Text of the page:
For some bird owners, conures are the perfect parrot. They're not too big, they're not too small. Conures are just right for most people. These birds belong to the long-tailed group of New World parrots, in the subfamily arinae. Some bird experts classify these birds along with parakeets, but the name "conure" has become acceptable for a large variety of bird species.
Conures as Companions
Conures make great pets because they are lively and inquisitive. They love attention and will perform for an audience. Conures are comfortable hanging upside-down or parading around while dancing. These antics win fans, because smiles just naturally occur during these performance sessions. Conures have bright feathers of many colors, and their long tails are magnificent. Their beaks are small, curved and mighty, able to crack seeds and nuts for nourishment. Like all parrots, conures have four toes on each foot, with pairs facing opposite directions to hold onto perches, food and other items.
Popular pet conures include the Nanday with its distinctive black head. Its wings and tail feathers are dark blue, and bright orange feathers appear on the legs and at vents. Other favorites include the green-cheeked conure and the maroon-bellied conure, which are quiet and cuddly. The largest of them is the magnificent Greater Patagonian conure. These birds are chatty and sociable, especially if hand raised. These are not the most colorful birds, but they make great pets because they love to be held and just to be with people.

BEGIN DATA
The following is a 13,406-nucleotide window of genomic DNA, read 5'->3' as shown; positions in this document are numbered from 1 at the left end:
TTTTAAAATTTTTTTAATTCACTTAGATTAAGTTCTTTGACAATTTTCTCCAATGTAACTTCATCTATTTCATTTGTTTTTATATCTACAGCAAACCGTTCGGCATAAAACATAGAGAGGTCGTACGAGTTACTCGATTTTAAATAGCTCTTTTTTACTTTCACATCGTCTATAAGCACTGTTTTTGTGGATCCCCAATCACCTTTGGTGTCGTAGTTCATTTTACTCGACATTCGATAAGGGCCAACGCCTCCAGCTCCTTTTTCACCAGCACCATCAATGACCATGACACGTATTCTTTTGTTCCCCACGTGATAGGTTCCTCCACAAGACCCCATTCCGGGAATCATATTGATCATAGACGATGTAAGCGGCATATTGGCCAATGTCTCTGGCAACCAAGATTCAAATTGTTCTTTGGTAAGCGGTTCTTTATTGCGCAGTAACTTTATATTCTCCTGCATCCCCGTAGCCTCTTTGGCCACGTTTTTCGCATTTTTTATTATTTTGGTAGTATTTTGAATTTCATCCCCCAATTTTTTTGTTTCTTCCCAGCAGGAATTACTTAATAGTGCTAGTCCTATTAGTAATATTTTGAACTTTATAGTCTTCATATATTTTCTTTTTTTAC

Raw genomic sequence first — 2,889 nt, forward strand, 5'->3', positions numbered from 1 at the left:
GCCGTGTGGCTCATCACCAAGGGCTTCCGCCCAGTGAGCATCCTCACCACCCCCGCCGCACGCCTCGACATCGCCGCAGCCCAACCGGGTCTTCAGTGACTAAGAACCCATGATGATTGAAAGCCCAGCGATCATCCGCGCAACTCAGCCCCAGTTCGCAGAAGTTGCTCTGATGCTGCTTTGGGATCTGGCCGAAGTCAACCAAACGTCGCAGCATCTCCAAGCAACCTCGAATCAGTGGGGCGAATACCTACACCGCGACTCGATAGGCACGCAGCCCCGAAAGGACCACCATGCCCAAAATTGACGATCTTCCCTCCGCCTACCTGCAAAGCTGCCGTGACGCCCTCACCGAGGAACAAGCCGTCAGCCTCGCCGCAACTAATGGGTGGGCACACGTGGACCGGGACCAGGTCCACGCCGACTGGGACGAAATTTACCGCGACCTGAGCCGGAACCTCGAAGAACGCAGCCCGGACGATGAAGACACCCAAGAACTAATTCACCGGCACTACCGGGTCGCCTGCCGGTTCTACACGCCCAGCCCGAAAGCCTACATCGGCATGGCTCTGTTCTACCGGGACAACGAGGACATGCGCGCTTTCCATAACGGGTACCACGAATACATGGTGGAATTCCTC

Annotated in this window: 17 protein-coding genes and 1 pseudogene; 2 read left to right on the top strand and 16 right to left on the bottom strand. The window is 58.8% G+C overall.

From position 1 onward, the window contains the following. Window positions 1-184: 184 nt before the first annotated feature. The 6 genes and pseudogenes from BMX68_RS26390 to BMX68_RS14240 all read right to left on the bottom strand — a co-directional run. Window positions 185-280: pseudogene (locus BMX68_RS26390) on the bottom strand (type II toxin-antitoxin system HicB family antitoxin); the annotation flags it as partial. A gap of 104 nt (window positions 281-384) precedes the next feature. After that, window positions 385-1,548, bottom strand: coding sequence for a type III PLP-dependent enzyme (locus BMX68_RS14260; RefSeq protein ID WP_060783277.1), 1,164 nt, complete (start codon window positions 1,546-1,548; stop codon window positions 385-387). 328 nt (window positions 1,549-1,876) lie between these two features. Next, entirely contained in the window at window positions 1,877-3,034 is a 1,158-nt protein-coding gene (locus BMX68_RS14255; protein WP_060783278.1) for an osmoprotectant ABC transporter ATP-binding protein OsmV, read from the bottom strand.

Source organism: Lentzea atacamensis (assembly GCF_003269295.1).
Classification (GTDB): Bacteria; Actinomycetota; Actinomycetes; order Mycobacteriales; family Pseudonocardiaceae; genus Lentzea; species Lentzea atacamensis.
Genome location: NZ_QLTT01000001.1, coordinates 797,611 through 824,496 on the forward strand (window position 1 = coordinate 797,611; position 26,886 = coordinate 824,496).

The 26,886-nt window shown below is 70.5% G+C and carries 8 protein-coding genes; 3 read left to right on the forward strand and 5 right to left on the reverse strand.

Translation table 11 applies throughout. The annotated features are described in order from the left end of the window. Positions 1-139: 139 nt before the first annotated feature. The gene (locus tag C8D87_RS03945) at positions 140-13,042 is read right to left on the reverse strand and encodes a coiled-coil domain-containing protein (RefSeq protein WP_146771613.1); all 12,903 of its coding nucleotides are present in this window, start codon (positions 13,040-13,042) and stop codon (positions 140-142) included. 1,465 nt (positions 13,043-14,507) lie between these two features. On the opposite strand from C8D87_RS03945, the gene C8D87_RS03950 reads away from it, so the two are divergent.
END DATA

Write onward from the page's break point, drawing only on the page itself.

The Aratinga conures, Latin for "little macaw," include the sun conure, jenday conure, dusky conures, peach front conures and others. These birds are active, and they can be loud. Blue-crowned conures -- aka blue-crowned parakeets -- are great talkers, but they require a lot of attention. As with most conures, owners should invest in an ample-sized cage and a variety of toys to keep these birds entertained and healthy. These are not birds for mere decoration, so owners should be willing to spend time and give attention to these avian wonders.
Wild conure species exist in Central and South America, and they live in flocks of 20 or more. In some areas they are considered pests because they eat grain, and they will attack farm fields to satisfy their appetites. The bright tail feathers of some conures have had the attention of the millinery industries -- a threat to the birds, who otherwise have a lifespan of about 20 to 25 years. Recently, conure flocks have formed in non-native areas, from Hawaii to the western United States, to the Florida shores. Their noisy behaviors are considered entertaining or annoying -- depending on the eye of the observer.
Connie Jankowski began writing in 1987. She has published articles in "Dog Fancy" and "The Orange County Register," among others. Areas of expertise include education, health care and pets. She holds a Bachelor of Arts in communications from the University of Pittsburgh.